“The League put – it wasn’t a share of the gate, it was a big fee on the game,” said former North Sydney hooker Rea.
“It just became – plus costs, plus everything else – something we just couldn’t do.
“Big cities love big ticket events and we just wanted a big ticket event. I hope everyone’s learned from it. I think we lost focus on all levels … the League should have found a way to make it happen.”
In lieu of a proper game, Bellamy organised opposed sessions against the Broncos Academy and Halifax yesterday.
At least the risk of injury was reduced. Slater was prickly when asked about Canberra’s complaints that he pulled out of the All Stars game and yet played in a trial against the Raiders on the same weekend.
“Injury? Which one? What are you talking about?” he said.
“I never said I was injured. I said I’d missed a couple of weeks of training in the pre-season due to injury but the body’s feeling pretty good at the moment.
“It was just due to lack of fitness and lack of time on the training paddock. I know what it takes to play a representative game of football at that level and I certainly wasn’t in any shape, or didn’t have the fitness under my belt, to play a game like that.”
Slater described the criticism from Canberra as “irrelevant”.
Bellamy defended his fullback. “He did the right thing and pulled out three weeks before. He got a week’s training in before our Geelong trial with the Raiders and we just wanted to give him 20 minutes to make sure he was right to come over here.
“I can’t believe they had a whinge about it.”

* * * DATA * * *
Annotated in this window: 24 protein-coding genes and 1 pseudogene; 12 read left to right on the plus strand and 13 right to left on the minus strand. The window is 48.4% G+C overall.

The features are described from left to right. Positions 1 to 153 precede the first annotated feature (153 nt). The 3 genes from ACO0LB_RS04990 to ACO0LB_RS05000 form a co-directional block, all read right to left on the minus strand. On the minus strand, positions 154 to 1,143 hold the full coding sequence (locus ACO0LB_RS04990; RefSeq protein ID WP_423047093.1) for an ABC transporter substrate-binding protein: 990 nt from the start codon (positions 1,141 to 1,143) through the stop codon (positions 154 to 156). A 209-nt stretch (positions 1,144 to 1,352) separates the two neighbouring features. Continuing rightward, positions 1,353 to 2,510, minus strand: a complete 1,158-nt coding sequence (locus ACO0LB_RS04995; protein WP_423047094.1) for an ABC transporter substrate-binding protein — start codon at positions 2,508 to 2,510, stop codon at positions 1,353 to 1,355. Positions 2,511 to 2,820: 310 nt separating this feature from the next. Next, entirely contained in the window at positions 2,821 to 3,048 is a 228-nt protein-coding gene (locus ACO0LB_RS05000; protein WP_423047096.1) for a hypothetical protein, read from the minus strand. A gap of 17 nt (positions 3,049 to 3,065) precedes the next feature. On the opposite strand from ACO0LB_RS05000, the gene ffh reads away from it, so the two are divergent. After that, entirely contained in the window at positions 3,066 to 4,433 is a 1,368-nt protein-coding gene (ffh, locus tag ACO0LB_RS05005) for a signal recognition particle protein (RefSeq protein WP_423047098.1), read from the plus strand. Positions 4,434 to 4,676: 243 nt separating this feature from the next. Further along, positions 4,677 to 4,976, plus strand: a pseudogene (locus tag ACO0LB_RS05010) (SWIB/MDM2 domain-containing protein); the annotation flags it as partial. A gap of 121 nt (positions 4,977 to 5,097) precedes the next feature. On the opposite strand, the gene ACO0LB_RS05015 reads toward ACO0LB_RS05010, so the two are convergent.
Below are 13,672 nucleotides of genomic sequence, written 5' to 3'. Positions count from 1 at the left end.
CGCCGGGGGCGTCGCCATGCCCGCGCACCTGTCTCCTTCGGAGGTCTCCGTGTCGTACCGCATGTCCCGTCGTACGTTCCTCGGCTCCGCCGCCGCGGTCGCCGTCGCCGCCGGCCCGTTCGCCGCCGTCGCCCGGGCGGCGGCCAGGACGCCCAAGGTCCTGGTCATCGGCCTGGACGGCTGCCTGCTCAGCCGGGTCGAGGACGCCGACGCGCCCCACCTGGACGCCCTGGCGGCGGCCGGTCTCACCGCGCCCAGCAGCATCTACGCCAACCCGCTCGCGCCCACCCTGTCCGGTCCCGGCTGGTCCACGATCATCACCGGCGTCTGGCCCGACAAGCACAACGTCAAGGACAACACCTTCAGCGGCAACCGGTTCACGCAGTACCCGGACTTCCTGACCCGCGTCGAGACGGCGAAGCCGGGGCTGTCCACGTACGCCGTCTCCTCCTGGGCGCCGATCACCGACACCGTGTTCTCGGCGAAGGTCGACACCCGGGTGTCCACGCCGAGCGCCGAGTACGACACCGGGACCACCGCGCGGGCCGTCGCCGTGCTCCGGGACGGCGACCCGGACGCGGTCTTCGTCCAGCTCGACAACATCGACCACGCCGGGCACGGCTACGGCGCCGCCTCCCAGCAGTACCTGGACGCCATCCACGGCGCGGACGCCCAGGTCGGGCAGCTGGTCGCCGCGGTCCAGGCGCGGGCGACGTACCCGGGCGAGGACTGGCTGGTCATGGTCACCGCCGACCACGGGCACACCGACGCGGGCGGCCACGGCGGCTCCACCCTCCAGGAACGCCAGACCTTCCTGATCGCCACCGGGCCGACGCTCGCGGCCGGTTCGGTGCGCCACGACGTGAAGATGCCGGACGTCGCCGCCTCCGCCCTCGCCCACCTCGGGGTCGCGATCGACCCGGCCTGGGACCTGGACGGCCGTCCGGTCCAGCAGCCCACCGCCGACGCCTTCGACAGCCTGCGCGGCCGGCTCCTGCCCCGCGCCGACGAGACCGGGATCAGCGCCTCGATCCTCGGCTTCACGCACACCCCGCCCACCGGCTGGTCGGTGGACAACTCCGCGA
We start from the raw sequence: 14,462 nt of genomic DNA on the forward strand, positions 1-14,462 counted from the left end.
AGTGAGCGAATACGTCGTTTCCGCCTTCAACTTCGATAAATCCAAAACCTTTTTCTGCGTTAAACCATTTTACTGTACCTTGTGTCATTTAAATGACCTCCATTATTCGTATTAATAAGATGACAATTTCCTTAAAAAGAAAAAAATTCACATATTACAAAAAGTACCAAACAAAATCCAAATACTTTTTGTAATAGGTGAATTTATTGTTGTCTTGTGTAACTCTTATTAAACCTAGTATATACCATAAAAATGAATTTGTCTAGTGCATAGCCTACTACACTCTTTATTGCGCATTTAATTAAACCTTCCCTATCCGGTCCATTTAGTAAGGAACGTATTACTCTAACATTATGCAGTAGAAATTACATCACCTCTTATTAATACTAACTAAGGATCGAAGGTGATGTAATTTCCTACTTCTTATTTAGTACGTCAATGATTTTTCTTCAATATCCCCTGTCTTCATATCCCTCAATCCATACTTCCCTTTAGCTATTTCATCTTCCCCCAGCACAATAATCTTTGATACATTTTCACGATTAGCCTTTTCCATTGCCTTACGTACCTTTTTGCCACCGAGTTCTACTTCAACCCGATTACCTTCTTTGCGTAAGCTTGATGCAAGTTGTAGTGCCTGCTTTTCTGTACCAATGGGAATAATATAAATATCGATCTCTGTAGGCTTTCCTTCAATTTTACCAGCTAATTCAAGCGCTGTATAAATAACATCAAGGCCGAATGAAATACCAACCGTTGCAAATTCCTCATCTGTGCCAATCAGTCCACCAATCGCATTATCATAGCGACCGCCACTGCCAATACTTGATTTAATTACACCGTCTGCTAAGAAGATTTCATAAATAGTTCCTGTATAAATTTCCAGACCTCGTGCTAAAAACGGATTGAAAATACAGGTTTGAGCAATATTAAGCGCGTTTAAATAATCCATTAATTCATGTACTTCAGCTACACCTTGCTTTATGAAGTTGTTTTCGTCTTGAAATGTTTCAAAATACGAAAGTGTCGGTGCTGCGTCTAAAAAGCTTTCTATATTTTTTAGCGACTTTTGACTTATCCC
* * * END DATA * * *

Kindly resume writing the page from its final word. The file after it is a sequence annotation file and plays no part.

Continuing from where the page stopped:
The Storm’s opponents, Leeds, have had their own problems. The Rhinos lost their second game of the season, 14-12, to Castleford in an epic which saw fullback Zac Hardaker knocked out, centre Brett Delaney suffer a hamstring injury and prop Ryan Bailey hurt his knee.
Bailey, who has a happy knack of getting under the skin of Australian sides, is rated extremely unlikely to play on Friday.
Castleford’s Rangi Chase was suspended for two weeks over his shoulder charge on Hardaker, who played the following week against Salford and promptly broke a finger.
Friday will be the last chance most Storm players will ever get to execute a shoulder charge.
“I’m sure somebody will take the chance to do it,” said Bellamy.
“It will probably be the last chance they get to do it in their careers, unless they come and finish their career over here.”
Back-rower Ryan Hoffman said: “I guess if one or two of the big boys get the chance, they might throw one in.”
It could also be the last stand-alone World Club Challenge game in England.
After years and to-ing and fro-ing, NRL and Super League clubs have agreed to play next year’s game in Australia, before expanding to a six team competition in 2015.